Over the past few weeks I've been introducing you to my new Jardin de Lavande blocks - prior to their release in July - and taking you on a leisurely virtual tour of France's most beautiful gardens...
Maison de Jardinere
This week we are travelling to the Dordogne in south-west France, to visit a real-life secret garden, Le Jardin d'Eyrignac.
D'Eyrignac has been in the same family for more than 500 years and the wonderfully named Gilles Sermadiras de Pouzols de Lile - the father of the present owner - grew up playing in the overgrown gardens surrounding the 16th century chateau. After a career in interior design Gilles devoted his 'retirement' to unearthing the stone steps, walls and pools from the neglected garden of his childhood and reviving the gardens.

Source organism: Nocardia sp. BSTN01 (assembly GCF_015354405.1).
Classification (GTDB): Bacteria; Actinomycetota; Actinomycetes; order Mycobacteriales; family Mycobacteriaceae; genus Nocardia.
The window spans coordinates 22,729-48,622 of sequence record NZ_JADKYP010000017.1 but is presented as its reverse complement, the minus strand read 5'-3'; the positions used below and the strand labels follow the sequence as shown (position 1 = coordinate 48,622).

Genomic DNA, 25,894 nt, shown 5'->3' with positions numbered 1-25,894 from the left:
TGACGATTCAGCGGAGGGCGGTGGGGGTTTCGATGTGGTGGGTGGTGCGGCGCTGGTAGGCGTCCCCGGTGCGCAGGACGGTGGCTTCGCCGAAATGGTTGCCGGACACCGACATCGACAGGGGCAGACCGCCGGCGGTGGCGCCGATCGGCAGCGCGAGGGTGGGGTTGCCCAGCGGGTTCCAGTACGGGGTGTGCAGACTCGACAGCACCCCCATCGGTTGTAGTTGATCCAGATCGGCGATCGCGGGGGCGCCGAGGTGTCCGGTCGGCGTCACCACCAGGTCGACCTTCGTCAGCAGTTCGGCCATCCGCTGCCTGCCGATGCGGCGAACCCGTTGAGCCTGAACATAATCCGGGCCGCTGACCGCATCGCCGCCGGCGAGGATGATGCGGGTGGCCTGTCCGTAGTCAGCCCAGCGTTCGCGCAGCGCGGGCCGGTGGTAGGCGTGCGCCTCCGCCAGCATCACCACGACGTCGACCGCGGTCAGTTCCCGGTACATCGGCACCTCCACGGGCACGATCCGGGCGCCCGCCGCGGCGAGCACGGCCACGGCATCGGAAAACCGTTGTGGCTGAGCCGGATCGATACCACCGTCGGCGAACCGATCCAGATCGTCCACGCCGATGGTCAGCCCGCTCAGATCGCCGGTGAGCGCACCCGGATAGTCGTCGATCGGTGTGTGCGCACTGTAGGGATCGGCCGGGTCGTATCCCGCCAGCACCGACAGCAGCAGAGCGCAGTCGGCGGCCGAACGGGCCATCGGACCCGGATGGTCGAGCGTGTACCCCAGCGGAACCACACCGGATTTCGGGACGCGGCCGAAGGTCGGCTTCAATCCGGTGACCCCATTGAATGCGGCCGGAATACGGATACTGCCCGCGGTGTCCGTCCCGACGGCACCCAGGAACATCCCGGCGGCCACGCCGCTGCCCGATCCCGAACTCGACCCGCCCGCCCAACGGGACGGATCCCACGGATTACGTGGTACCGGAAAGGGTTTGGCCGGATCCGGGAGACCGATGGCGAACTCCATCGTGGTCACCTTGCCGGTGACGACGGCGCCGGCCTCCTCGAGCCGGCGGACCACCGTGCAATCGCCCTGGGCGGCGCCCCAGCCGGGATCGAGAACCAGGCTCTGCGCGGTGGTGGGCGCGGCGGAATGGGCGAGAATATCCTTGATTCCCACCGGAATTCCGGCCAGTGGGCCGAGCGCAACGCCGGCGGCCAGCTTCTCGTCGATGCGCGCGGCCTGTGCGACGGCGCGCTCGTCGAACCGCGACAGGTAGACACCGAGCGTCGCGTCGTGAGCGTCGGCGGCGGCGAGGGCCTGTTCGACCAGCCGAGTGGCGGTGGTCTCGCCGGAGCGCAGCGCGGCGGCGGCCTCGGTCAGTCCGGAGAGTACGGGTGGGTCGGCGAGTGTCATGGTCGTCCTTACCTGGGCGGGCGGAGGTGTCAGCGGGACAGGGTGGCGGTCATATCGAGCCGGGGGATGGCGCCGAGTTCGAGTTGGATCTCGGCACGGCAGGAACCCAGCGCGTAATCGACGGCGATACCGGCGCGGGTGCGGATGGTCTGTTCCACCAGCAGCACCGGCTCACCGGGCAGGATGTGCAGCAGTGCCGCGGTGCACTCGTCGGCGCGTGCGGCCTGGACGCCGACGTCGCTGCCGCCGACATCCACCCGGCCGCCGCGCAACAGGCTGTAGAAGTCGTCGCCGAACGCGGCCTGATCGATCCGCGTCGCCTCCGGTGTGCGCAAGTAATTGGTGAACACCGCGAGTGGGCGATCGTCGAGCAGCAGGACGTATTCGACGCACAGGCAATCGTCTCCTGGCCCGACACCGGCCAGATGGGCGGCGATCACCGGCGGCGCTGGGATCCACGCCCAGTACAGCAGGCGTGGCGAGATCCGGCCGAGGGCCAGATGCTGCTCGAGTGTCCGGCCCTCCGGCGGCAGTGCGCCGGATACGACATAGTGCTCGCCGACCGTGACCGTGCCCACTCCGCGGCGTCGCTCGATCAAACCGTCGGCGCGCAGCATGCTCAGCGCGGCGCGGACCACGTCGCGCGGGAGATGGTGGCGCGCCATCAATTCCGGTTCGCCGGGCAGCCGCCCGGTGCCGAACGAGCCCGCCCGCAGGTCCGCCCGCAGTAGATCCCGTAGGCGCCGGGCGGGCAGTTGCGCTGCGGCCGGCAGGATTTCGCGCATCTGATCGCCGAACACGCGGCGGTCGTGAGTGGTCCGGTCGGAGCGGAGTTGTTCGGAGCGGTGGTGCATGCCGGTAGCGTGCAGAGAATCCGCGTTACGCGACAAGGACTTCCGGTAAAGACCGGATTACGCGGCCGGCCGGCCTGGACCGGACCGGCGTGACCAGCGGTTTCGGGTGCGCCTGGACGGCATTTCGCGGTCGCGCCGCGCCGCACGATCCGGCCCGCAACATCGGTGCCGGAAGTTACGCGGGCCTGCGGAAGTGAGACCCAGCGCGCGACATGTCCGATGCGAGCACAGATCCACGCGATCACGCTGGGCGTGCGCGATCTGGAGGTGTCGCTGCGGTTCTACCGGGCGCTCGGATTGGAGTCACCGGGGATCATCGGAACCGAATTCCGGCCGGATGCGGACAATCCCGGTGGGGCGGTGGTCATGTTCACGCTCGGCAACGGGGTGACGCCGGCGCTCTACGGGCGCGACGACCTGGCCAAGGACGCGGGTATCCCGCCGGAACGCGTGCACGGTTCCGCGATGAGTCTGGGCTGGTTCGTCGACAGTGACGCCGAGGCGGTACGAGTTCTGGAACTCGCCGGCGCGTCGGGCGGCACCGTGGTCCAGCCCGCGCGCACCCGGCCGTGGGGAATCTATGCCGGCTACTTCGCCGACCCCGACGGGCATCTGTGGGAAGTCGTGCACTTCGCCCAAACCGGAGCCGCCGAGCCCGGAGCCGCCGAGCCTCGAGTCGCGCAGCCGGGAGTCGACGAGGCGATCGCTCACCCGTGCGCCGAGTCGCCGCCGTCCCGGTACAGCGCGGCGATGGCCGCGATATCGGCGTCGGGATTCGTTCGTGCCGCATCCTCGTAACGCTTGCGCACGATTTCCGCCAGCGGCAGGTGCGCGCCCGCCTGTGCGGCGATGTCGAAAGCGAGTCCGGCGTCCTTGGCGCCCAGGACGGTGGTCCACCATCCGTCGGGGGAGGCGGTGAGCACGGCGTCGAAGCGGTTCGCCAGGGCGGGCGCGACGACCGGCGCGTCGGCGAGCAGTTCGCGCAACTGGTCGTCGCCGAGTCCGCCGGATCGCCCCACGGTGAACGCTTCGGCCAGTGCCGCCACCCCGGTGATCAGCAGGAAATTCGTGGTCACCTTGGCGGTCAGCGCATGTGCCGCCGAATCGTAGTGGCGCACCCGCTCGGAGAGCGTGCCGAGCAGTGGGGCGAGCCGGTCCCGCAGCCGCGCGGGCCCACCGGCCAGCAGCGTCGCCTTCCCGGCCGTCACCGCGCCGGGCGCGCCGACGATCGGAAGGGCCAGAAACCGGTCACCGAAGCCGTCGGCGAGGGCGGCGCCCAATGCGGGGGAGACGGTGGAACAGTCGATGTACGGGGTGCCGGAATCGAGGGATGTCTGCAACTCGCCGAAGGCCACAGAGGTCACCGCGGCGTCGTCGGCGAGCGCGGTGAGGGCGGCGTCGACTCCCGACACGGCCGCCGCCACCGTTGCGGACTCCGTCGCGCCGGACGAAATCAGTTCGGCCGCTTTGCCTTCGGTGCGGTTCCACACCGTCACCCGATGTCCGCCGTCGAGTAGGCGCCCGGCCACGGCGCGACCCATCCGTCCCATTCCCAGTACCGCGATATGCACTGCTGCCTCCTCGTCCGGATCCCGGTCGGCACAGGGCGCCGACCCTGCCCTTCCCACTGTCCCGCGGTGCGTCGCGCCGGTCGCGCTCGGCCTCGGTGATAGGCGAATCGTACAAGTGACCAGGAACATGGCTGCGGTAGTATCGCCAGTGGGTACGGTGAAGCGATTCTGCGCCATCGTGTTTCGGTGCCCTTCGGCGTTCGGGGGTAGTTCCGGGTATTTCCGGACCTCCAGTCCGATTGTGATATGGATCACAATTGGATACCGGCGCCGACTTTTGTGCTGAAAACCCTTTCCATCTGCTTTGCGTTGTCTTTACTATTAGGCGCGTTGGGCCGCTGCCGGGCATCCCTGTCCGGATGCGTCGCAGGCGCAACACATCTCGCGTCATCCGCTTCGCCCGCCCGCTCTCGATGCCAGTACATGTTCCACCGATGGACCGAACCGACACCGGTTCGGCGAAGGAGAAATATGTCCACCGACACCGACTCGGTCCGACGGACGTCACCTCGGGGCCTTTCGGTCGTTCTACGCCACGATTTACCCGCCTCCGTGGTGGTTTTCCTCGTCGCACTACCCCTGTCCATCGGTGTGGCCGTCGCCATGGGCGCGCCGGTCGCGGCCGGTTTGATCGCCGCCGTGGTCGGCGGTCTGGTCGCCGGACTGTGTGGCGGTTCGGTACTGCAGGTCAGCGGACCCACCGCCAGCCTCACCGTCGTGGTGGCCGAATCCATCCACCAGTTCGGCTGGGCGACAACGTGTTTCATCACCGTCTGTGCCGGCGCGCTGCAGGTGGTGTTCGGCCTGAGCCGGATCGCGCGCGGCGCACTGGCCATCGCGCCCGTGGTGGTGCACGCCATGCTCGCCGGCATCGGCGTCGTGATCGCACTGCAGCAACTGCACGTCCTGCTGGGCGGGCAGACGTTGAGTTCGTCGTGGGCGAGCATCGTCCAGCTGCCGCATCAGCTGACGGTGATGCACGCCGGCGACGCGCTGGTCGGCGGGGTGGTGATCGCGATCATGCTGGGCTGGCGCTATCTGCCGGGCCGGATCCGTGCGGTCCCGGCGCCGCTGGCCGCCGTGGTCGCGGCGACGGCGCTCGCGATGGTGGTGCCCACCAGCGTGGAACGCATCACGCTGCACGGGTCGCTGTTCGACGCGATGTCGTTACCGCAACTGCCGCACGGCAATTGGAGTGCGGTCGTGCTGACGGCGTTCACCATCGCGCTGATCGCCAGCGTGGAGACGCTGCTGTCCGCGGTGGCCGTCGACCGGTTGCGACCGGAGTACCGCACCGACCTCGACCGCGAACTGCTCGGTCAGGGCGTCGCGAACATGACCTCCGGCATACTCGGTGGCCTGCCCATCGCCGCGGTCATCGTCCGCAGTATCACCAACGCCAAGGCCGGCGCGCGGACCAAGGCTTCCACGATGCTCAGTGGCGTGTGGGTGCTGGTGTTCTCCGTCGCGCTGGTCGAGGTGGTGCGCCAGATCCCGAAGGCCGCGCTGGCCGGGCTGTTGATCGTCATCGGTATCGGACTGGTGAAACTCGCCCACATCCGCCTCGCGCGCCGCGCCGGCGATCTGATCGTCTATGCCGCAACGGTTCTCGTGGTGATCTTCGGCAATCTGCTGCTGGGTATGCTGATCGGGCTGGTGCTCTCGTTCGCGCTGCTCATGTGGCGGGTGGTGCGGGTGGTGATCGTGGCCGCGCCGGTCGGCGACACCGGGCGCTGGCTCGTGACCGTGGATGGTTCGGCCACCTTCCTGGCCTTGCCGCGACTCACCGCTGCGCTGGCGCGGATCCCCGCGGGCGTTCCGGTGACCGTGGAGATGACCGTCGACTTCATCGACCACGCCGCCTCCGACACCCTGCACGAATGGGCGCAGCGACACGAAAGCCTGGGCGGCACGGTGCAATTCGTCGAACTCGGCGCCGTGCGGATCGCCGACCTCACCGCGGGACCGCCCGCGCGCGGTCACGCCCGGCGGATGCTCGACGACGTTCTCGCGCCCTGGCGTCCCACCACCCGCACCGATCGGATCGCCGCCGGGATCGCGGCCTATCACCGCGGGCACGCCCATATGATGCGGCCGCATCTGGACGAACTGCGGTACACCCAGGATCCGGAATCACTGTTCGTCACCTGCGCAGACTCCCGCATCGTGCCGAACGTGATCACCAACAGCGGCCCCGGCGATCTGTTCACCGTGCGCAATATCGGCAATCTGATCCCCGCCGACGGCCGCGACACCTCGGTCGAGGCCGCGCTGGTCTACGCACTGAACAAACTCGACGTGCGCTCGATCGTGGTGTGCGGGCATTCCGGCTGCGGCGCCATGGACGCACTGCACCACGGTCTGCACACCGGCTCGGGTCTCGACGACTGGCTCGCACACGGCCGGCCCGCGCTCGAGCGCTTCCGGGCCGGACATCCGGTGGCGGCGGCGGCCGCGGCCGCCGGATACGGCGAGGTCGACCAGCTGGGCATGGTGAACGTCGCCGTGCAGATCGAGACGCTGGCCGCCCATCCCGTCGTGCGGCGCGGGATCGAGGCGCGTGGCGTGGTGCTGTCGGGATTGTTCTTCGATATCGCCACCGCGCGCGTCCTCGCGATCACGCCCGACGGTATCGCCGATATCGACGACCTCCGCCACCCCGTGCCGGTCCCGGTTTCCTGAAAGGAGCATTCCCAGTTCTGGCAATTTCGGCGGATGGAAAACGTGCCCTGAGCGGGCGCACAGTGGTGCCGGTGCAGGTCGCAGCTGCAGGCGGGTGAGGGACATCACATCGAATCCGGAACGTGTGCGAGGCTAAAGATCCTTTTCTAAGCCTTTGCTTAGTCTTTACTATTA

His design was inspired by, but not a slavish copy of, the past and is now regarded as the finest topiary garden in France, with it's elegant allées, buttressed hedges, spirals, pyramids and fanciful tiered trees in yew, hornbeam and box. All are pruned in the traditional manner - with hand-shears, skill and patience - by teams of gardeners. Up to five times during the growing season!
The tower at the centre of the garden, the Pavilion of Rest, reputedly housed the estate's silkworms in centuries past. Silkworms are very picky eaters and insist on a diet of leaves from the Mulberry tree, which thrives in the warm, sunny climate of the south of France and made it an important centre of silk production. But we will be concerning ourselves with housing gardeners, not silkworms, and the Maison de Jardinière block is an homage to all the gifted French gardeners we have been meeting on our journey.
Next week we will be visiting one of the most recognisable gardens in the world...